State control and street gangs in Cape Town : towards an understanding of social and spatial development

 

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dc.contributor.author Pinnock, Don en_ZA
dc.date.accessioned 2016-05-09T08:58:23Z
dc.date.available 2016-05-09T08:58:23Z
dc.date.issued 1982 en_ZA
dc.identifier.citation Pinnock, D. 1982. State control and street gangs in Cape Town : towards an understanding of social and spatial development. University of Cape Town. en_ZA
dc.identifier.uri http://hdl.handle.net/11427/19514
dc.description.abstract One of the more speculative tasks of this book is to assess what impact those gangs are likely to have on the changes urban South Africa will undergo in the last two decades of the 20th Century, be it peaceful, reactionary or revolutionary. A rather more immediate task, and a necessary precursor, is to explore the functions of these gangs and the causes of their existence. But this immediately leads us into wider and deeper areas, to poverty, social dislocation and strategies of class defence. And within and beyond these conditions can be found an ongoing struggle for survival, a class struggle, and the outline of the state itself. (It is here that one encounters a strange paradox: a system which upholds law and order while at the same time creating the preconditions for its breakdown.) But we must start with the street gangs. A count in 30 areas on the Cape Flats during 1982 found in daily existence 280 groups who identified themselves as gangs. Nearly 80 per cent of the gang members interviewed for this study said their group was more than 100 strong, 54 per cent put the figure at 200 and several as high as 2000. An extremely rough estimate gives a figure of 50,000 youths who would define themselves as gang members, or about five per cent of the city's total population. en_ZA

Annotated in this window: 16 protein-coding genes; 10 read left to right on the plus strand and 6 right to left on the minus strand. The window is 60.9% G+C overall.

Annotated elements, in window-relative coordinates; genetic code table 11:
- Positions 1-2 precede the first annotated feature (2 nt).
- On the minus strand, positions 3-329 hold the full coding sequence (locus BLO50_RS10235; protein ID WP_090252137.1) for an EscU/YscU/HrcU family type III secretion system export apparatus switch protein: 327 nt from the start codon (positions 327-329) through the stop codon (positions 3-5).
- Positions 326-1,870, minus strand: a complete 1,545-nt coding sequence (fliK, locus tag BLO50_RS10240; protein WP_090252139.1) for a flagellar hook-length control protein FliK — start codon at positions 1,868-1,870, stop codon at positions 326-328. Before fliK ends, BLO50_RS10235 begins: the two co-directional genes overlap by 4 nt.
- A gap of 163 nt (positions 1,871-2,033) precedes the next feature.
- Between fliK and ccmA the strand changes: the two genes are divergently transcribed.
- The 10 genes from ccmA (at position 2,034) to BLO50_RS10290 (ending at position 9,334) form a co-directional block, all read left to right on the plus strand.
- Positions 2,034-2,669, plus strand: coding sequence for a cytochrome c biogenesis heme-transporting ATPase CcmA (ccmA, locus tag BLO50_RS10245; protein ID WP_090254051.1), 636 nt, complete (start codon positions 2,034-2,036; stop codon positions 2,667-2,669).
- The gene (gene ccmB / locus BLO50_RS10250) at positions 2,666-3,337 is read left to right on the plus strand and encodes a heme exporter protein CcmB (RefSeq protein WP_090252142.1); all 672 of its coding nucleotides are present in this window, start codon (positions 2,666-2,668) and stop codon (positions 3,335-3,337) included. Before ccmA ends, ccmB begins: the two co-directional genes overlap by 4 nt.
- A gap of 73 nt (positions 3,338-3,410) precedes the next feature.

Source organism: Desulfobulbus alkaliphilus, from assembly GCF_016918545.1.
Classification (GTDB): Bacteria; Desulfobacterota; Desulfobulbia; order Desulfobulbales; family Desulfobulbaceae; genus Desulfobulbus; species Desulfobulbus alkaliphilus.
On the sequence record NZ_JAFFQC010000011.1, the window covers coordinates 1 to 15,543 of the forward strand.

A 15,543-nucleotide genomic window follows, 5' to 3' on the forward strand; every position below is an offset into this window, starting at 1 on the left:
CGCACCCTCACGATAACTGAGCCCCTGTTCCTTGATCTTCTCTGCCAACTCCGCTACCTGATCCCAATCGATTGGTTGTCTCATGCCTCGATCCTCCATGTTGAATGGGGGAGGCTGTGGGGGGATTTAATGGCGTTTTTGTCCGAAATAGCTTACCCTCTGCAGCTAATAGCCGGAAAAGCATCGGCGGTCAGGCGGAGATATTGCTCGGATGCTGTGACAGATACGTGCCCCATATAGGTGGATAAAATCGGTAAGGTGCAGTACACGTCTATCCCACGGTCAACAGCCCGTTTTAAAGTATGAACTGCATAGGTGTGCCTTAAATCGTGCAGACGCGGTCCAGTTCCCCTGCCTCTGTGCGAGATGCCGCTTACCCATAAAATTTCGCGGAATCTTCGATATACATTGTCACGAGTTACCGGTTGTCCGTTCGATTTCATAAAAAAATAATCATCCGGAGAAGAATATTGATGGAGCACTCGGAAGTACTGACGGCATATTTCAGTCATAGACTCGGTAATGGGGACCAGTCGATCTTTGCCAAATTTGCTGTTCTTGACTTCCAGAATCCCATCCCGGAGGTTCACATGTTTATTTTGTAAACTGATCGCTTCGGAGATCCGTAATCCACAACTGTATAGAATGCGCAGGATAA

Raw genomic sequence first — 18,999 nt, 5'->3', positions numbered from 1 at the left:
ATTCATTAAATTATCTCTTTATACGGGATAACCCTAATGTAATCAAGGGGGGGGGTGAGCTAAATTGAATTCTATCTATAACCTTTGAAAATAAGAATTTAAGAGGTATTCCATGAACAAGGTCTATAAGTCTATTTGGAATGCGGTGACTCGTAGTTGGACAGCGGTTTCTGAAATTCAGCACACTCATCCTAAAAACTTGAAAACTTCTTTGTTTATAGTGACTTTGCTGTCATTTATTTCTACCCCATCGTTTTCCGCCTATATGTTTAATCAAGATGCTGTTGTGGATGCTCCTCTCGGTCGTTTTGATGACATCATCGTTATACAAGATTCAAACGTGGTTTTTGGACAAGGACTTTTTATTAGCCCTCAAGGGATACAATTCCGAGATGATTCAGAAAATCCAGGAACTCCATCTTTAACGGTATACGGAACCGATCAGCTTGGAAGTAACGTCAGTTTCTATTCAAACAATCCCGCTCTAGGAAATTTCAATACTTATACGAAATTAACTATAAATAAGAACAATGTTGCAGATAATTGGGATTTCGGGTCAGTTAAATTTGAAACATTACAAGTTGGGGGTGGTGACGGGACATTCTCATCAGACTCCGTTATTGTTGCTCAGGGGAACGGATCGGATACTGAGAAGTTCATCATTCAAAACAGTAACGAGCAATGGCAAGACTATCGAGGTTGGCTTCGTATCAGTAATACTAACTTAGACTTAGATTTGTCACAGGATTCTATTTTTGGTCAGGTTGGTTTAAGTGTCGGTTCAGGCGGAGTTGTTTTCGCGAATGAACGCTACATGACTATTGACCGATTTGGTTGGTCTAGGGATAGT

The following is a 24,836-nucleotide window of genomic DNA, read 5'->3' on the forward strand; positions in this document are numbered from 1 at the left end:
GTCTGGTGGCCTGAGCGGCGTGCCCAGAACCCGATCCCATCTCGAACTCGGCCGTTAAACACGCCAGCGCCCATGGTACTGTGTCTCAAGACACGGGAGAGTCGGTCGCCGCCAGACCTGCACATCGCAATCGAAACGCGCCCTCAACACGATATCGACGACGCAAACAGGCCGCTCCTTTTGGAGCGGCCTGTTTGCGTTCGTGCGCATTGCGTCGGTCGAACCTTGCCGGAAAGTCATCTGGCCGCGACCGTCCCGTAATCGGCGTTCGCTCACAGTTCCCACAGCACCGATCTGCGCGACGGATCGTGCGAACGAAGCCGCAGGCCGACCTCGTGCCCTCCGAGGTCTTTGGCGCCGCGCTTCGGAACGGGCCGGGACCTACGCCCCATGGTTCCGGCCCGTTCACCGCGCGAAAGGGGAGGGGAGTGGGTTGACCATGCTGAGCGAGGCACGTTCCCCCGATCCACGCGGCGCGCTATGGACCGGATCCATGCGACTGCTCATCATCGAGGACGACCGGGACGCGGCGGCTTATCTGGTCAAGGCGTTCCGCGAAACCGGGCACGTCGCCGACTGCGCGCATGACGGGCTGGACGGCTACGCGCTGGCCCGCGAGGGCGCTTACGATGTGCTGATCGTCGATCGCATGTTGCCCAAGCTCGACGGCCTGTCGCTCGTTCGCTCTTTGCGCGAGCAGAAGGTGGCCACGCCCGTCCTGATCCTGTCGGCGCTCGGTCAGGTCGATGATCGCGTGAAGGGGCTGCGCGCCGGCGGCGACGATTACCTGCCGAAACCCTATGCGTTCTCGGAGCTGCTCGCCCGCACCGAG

dc.language.iso eng en_ZA
dc.subject.other Criminology en_ZA
dc.subject.other Gangs en_ZA
dc.subject.other Economic History en_ZA
dc.title State control and street gangs in Cape Town : towards an understanding of social and spatial development en_ZA
dc.type Thesis / Dissertation en_ZA
uct.type.publication Research en_ZA
uct.type.resource Thesis en_ZA
dc.publisher.institution University of Cape Town
dc.publisher.faculty Faculty of Humanities en_ZA
dc.publisher.department Department of Sociology en_ZA
dc.type.qualificationlevel Masters en_ZA
dc.type.qualificationname MA en_ZA
uct.type.filetype Text
uct.type.filetype Image


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